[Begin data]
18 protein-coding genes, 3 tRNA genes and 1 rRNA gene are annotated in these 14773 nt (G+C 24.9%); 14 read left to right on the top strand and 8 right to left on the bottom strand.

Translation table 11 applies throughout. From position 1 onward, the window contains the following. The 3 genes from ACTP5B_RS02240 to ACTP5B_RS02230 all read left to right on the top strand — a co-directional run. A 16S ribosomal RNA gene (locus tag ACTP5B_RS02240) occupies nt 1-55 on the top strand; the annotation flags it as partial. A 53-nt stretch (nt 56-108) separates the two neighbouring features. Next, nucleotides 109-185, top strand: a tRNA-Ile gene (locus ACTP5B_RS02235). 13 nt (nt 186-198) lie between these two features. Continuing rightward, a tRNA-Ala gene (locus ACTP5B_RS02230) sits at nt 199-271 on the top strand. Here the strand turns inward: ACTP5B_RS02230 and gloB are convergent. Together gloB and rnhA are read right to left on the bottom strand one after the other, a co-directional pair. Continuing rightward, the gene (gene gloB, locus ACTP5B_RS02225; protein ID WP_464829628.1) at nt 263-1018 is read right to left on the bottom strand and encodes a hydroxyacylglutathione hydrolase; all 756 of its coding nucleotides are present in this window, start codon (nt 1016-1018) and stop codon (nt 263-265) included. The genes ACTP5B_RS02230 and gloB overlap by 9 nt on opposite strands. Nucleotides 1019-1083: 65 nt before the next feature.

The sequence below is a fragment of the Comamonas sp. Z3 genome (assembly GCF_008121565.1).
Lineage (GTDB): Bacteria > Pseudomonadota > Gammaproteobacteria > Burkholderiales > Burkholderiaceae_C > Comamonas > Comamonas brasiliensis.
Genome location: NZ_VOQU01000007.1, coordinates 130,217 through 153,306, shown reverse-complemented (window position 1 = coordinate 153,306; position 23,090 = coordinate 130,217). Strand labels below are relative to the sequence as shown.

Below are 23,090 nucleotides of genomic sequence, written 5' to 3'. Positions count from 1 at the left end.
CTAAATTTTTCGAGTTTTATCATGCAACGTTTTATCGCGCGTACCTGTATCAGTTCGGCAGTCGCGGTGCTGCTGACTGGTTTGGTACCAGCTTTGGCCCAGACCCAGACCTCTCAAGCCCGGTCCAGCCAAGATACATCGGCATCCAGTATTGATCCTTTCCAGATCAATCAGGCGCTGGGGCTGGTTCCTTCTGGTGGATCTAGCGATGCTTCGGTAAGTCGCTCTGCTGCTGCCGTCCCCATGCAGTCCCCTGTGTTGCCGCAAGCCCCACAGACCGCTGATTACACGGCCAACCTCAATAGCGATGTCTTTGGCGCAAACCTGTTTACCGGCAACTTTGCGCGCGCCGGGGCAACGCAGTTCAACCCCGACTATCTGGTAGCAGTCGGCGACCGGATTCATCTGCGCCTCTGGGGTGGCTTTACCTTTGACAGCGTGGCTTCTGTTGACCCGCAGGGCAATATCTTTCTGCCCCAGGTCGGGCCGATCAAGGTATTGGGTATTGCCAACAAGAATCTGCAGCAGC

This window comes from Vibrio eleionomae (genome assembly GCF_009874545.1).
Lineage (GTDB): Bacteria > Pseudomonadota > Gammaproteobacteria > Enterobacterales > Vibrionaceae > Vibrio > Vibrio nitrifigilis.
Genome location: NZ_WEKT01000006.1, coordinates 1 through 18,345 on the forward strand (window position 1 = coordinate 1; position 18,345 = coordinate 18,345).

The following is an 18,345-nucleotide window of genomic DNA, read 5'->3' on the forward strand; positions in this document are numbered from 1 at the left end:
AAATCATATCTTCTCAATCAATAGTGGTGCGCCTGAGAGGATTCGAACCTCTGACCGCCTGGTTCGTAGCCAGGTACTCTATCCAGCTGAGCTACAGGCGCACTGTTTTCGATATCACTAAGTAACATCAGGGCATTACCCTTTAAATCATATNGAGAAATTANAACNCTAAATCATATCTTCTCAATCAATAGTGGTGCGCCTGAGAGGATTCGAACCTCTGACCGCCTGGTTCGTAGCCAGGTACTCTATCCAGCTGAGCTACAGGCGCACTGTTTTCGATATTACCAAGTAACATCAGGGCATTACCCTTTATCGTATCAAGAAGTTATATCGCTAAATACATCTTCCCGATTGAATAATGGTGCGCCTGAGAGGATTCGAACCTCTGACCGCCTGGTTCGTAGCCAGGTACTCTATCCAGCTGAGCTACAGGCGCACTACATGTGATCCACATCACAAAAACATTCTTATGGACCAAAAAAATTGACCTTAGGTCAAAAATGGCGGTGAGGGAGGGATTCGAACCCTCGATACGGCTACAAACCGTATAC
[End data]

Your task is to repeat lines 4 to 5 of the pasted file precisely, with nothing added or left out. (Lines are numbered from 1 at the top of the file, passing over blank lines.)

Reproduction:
Lineage (GTDB): Bacteria > Pseudomonadota > Gammaproteobacteria > Burkholderiales > Burkholderiaceae_C > Comamonas > Comamonas brasiliensis.
Genome location: NZ_VOQU01000007.1, coordinates 130,217 through 153,306, shown reverse-complemented (window position 1 = coordinate 153,306; position 23,090 = coordinate 130,217). Strand labels below are relative to the sequence as shown.